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TV Station Examines Local School Superintendents' Pay and Perks

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A Washington, D.C., TV station aired a report Wednesday on the pay and perks of school superintendents in its viewing area—one that might have made the administrators squirm at least a little bit if they had gone on camera to defend themselves, which none was willing to do.

The report was pretty enterprising given that local TV news operations rarely (or so it seems, from where I sit) report on something relating to the governance of local schools, as opposed to violence or other crises. 

"Personal drivers, security details, and quarter-million dollar salaries," WJLA-TV 5 p.m. co-anchor Scott Thuman said in introducing the report. "We're not talking governors or U.S. senators. These compensation packages are going to area school superintendents."

Chris Papst, a reporter on WJLA's "I-Team," displayed a sheaf of papers—copies of contracts for the chiefs of 29 school systems, including those of the District of Columbia and its Maryland and Virginia suburbs. 

The average salary for those chiefs, Papst said, was $193,432, with total compensation packages typically adding more in the form of housing allowances, cars, and retirement benefits.

The highest salary in the station's examination was the $290,00 for Kevin Maxwell, the superintendent of the 127,000-student Prince George's County, Md., system. The lowest salary in the group was $110,985 for Donna Whitley-Smith of the 3,377-student Page County, Va., system. (The station has a spreadsheet of the salaries here.)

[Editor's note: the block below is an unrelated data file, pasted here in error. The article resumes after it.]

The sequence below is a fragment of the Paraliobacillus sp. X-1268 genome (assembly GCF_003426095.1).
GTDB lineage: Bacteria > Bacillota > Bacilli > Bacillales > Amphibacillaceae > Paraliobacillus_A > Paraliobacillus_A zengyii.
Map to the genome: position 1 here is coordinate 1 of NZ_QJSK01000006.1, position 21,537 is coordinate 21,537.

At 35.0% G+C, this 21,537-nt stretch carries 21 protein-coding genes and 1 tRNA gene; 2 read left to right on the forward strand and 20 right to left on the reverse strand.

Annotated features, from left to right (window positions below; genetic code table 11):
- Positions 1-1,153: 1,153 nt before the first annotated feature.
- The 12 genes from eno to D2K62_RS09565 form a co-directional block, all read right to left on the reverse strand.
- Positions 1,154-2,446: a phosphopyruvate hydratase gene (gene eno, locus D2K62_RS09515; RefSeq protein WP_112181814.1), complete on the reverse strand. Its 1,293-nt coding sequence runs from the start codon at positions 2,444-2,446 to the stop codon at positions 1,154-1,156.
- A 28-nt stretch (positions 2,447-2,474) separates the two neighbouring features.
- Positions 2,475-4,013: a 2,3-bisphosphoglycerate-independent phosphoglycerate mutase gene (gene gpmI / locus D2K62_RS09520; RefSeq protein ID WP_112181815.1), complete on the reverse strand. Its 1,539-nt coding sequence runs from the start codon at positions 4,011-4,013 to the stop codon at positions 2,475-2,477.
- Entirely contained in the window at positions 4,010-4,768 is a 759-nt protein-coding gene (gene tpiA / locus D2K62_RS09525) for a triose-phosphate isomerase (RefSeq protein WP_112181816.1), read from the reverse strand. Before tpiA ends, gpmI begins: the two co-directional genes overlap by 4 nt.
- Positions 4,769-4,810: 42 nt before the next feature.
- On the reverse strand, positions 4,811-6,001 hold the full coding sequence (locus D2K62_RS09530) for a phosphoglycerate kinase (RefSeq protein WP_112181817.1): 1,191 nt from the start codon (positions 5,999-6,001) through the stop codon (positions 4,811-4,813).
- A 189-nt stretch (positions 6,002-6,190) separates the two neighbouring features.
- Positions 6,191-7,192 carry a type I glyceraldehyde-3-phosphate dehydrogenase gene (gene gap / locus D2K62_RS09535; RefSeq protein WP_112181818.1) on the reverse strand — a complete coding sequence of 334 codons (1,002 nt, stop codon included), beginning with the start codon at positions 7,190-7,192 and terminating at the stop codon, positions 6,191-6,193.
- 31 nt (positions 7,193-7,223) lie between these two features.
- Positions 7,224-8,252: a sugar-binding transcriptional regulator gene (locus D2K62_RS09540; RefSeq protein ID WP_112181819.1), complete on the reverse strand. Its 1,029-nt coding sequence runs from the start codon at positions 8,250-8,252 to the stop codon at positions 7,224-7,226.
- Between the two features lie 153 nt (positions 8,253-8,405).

The "perks" part of the heavily-promoted report was a bit overblown. One superintendent has a housing alllowance, a couple have drivers, and a couple have security. The station got reaction from an unidentified woman on the street to the security perk. "That's incredible," she said. "I mean, are people trying to kill them?"

I have a couple of quibbles with the report. First, Papst didn't make clear that most school systems in the Washington area are city or county systems that are pretty large in terms of enrollment. And the only salary comparison with other government salaries he provided was to note that the governor of Virginia is paid $175,000.

(AASA, the School Superintendents' Association, reports in its most recent compensation survey a nationwide median of $113,000 in salary for superintendents. But the median is much higher for chiefs in districts with enrollments of 25,000 or more. That median is $196,140 for males and $234,000 for females, the group says.)

Papst notes that no superintendent in the Washington area would go on camera to defend his or her compensation. He does interview some teachers and a Virginia state legislator who are critical of the salaries and perks. The head of the Prince George's County school board defends the top salary paid to its superintendent, saying, "Getting talented people around your kids is important."

And the executive director of the Virginia Association of School Superintendents tells Papst that leading a school system is "a tough job" with little job stability. Still, Ben Kiser, himself a former superintendent of the Gloucester County district (in southeastern Virginia, not on WJLA's list) tells Papst that he managed to make do without a personal driver.

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